Ranky Tanky, whose name translates to “work it” or “get funky” in their native Gullah language, travels to Davidson, NC on November 16th as part of the Davidson College Artist Series. The series aims to bring innovative and diverse artistic work to the Davidson College campus and local community, and Ranky Tanky’s visit is no exception. The quintet has been profiled on NPR’s Fresh Air with Terry Gross and their album soared to the top position on the Billboard, iTunes, and Amazon Jazz Charts. They also headlined at the 2018 Spoleto Festival USA to rave reviews.
Charleston, SC based Ranky Tanky performs timeless music of Gullah culture born in the southeastern Sea Island region of the United States. From playful game songs to ecstatic shouts, from heartbreaking spirituals to delicate lullabies, the musical roots of Charleston, SC are “rank” and fertile ground from which these contemporary artists are grateful to have grown.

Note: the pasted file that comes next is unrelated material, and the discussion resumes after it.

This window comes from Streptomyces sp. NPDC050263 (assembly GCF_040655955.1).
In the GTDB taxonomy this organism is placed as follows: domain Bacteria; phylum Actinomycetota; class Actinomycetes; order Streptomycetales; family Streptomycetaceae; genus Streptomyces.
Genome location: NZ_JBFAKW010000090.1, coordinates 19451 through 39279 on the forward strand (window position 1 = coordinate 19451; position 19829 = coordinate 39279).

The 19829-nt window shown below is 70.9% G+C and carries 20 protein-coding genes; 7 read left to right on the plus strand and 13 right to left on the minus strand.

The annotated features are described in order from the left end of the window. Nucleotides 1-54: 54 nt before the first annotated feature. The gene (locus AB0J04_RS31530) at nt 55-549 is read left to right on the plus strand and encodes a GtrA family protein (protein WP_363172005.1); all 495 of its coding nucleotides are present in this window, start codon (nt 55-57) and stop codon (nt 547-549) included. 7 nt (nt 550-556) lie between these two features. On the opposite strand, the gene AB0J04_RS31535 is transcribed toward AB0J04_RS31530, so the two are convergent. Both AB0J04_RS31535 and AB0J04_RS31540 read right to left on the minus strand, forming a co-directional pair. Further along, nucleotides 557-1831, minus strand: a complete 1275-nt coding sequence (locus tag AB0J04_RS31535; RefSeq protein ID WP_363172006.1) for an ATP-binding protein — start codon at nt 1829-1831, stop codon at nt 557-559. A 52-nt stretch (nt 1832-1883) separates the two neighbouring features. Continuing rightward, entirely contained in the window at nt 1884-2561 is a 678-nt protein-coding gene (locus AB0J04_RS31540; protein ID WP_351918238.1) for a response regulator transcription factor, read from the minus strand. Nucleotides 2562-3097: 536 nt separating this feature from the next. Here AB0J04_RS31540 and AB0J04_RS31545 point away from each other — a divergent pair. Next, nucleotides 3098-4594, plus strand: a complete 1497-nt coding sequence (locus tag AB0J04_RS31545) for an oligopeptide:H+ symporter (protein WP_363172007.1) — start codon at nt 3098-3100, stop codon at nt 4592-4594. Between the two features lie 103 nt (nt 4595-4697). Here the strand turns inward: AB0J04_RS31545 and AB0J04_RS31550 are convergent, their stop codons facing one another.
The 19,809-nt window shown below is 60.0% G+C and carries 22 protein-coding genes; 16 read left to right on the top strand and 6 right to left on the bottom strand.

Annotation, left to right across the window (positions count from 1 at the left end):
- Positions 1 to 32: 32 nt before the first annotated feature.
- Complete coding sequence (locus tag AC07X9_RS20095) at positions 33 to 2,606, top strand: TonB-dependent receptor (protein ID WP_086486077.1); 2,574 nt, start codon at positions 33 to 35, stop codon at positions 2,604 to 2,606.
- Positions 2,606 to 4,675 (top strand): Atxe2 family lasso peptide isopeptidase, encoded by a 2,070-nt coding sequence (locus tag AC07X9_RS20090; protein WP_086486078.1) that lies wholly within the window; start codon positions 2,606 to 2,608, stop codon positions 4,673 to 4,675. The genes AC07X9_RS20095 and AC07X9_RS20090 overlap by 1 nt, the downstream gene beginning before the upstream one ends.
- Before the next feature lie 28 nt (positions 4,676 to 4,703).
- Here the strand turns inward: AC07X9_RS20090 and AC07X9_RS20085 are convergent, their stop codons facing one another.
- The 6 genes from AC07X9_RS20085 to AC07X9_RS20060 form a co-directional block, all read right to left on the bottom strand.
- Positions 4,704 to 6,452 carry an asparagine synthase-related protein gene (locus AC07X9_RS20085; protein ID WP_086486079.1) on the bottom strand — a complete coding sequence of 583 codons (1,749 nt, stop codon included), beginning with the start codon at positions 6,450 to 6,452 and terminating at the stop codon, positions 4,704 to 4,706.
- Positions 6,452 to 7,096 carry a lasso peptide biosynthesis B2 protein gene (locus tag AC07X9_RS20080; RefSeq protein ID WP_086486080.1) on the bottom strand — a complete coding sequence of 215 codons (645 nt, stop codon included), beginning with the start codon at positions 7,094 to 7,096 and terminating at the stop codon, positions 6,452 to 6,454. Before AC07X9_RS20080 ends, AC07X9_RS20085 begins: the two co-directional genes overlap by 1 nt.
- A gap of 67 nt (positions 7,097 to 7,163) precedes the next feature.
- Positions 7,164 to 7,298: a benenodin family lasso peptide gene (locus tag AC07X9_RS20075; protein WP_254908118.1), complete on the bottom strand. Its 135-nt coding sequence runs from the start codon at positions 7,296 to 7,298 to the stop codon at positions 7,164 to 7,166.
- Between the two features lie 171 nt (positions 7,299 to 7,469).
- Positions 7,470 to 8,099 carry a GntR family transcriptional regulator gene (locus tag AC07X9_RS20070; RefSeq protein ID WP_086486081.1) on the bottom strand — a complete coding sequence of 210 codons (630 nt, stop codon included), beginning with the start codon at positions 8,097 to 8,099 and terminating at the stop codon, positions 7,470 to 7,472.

In advance of their performance at Davidson, we were able to ask a few questions of Clay Ross, guitar and vocals, to learn more about Ranky Tanky and their work.
Q: What are your musical backgrounds? How has your training allowed you to be successful as an artist?
Clay: I started playing the piano when I was three years old and eventually went on to the trumpet. I have had both formal training with private instructors and a college degree in Music Performance, as well as a lot of training by simply listening and paying attention, especially in church!
Q: What makes Gullah Music different from other styles of music?
Clay: Actually we can argue that Gullah Music has been a strong influence to many other styles of music, including Jazz, Blues, County, and Folk. One of the most obvious elements of Gullah is the rhythm and it has been influencing all of those other styles for quite some time.
Q: Why is your work important in helping to preserve Gullah culture?
Clay: I believe that Ranky Tanky’s method of giving some of these songs a new sound that is more contemporary, as well as simply talking about the Gullah culture, is helping. We have been blessed to have traveled to a number of places where Gullah is just not known at all. The fact that we are there, talking about it, singing about it…that is helping!
The Davidson College Artist Series brings Ranky Tanky to Davidson College on Friday, November 16, 2018 for a Gullah singing workshop with students and a public performance. For more information about the concert, click here.